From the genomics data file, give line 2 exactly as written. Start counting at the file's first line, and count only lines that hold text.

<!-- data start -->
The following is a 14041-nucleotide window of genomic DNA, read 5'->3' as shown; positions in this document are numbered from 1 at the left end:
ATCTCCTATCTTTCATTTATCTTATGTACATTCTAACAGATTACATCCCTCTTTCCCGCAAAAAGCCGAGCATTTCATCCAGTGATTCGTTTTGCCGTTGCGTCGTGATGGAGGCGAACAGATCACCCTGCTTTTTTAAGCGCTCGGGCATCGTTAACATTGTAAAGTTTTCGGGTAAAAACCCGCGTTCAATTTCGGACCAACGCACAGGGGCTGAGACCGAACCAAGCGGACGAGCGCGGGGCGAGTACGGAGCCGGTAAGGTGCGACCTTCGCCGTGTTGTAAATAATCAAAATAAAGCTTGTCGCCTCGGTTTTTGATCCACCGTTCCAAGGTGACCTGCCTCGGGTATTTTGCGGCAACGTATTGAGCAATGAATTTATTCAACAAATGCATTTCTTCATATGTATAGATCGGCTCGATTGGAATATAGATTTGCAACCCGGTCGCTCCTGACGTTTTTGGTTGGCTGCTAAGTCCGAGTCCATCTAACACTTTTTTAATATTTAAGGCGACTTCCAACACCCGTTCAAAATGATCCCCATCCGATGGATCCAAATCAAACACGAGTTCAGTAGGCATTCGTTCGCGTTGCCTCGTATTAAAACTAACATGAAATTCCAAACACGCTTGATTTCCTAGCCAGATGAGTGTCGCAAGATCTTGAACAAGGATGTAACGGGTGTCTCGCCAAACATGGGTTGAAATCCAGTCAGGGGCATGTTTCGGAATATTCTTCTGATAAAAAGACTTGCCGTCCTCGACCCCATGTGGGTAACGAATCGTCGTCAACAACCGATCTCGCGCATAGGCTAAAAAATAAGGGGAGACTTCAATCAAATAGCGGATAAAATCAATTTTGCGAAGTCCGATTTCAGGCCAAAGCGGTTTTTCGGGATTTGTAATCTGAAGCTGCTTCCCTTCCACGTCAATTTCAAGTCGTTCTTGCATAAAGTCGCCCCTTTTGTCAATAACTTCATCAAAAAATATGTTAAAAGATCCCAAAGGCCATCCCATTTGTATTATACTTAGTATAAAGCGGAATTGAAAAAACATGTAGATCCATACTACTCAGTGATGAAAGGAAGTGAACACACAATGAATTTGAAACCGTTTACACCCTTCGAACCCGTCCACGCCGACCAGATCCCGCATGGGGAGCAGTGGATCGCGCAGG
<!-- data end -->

ATCTCCTATCTTTCATTTATCTTATGTACATTCTAACAGATTACATCCCTCTTTCCCGCAAAAAGCCGAGCATTTCATCCAGTGATTCGTTTTGCCGTTGCGTCGTGATGGAGGCGAACAGATCACCCTGCTTTTTTAAGCGCTCGGGCATCGTTAACATTGTAAAGTTTTCGGGTAAAAACCCGCGTTCAATTTCGGACCAACGCACAGGGGCTGAGACCGAACCAAGCGGACGAGCGCGGGGCGAGTACGGAGCCGGTAAGGTGCGACCTTCGCCGTGTTGTAAATAATCAAAATAAAGCTTGTCGCCTCGGTTTTTGATCCACCGTTCCAAGGTGACCTGCCTCGGGTATTTTGCGGCAACGTATTGAGCAATGAATTTATTCAACAAATGCATTTCTTCATATGTATAGATCGGCTCGATTGGAATATAGATTTGCAACCCGGTCGCTCCTGACGTTTTTGGTTGGCTGCTAAGTCCGAGTCCATCTAACACTTTTTTAATATTTAAGGCGACTTCCAACACCCGTTCAAAATGATCCCCATCCGATGGATCCAAATCAAACACGAGTTCAGTAGGCATTCGTTCGCGTTGCCTCGTATTAAAACTAACATGAAATTCCAAACACGCTTGATTTCCTAGCCAGATGAGTGTCGCAAGATCTTGAACAAGGATGTAACGGGTGTCTCGCCAAACATGGGTTGAAATCCAGTCAGGGGCATGTTTCGGAATATTCTTCTGATAAAAAGACTTGCCGTCCTCGACCCCATGTGGGTAACGAATCGTCGTCAACAACCGATCTCGCGCATAGGCTAAAAAATAAGGGGAGACTTCAATCAAATAGCGGATAAAATCAATTTTGCGAAGTCCGATTTCAGGCCAAAGCGGTTTTTCGGGATTTGTAATCTGAAGCTGCTTCCCTTCCACGTCAATTTCAAGTCGTTCTTGCATAAAGTCGCCCCTTTTGTCAATAACTTCATCAAAAAATATGTTAAAAGATCCCAAAGGCCATCCCATTTGTATTATACTTAGTATAAAGCGGAATTGAAAAAACATGTAGATCCATACTACTCAGTGATGAAAGGAAGTGAACACACAATGAATTTGAAACCGTTTACACCCTTCGAACCCGTCCACGCCGACCAGATCCCGCATGGGGAGCAGTGGATCGCGCAGG